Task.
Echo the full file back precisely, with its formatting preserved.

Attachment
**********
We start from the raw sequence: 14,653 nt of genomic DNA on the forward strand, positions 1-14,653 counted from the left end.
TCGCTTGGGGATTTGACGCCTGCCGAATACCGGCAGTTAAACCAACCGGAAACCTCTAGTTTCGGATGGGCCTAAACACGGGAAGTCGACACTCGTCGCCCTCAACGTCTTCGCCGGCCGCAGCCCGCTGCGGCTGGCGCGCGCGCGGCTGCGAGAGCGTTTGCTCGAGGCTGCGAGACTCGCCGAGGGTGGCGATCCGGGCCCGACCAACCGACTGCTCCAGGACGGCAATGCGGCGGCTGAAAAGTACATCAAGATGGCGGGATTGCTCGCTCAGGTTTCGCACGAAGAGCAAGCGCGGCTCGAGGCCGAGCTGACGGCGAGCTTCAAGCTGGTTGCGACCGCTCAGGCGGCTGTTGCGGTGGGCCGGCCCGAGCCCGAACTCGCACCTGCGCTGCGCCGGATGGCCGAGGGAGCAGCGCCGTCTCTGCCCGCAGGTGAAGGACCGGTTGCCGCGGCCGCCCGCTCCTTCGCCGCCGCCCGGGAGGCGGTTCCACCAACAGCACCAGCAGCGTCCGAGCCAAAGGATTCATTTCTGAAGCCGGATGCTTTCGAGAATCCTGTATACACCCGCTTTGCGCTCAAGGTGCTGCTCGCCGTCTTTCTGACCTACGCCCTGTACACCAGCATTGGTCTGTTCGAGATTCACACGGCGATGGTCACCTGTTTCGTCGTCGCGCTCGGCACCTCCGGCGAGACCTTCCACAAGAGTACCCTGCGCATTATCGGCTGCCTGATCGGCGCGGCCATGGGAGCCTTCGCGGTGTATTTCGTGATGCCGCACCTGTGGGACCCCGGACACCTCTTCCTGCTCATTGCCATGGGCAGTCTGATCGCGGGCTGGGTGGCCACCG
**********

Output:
We start from the raw sequence: 14,653 nt of genomic DNA on the forward strand, positions 1-14,653 counted from the left end.
TCGCTTGGGGATTTGACGCCTGCCGAATACCGGCAGTTAAACCAACCGGAAACCTCTAGTTTCGGATGGGCCTAAACACGGGAAGTCGACACTCGTCGCCCTCAACGTCTTCGCCGGCCGCAGCCCGCTGCGGCTGGCGCGCGCGCGGCTGCGAGAGCGTTTGCTCGAGGCTGCGAGACTCGCCGAGGGTGGCGATCCGGGCCCGACCAACCGACTGCTCCAGGACGGCAATGCGGCGGCTGAAAAGTACATCAAGATGGCGGGATTGCTCGCTCAGGTTTCGCACGAAGAGCAAGCGCGGCTCGAGGCCGAGCTGACGGCGAGCTTCAAGCTGGTTGCGACCGCTCAGGCGGCTGTTGCGGTGGGCCGGCCCGAGCCCGAACTCGCACCTGCGCTGCGCCGGATGGCCGAGGGAGCAGCGCCGTCTCTGCCCGCAGGTGAAGGACCGGTTGCCGCGGCCGCCCGCTCCTTCGCCGCCGCCCGGGAGGCGGTTCCACCAACAGCACCAGCAGCGTCCGAGCCAAAGGATTCATTTCTGAAGCCGGATGCTTTCGAGAATCCTGTATACACCCGCTTTGCGCTCAAGGTGCTGCTCGCCGTCTTTCTGACCTACGCCCTGTACACCAGCATTGGTCTGTTCGAGATTCACACGGCGATGGTCACCTGTTTCGTCGTCGCGCTCGGCACCTCCGGCGAGACCTTCCACAAGAGTACCCTGCGCATTATCGGCTGCCTGATCGGCGCGGCCATGGGAGCCTTCGCGGTGTATTTCGTGATGCCGCACCTGTGGGACCCCGGACACCTCTTCCTGCTCATTGCCATGGGCAGTCTGATCGCGGGCTGGGTGGCCACCG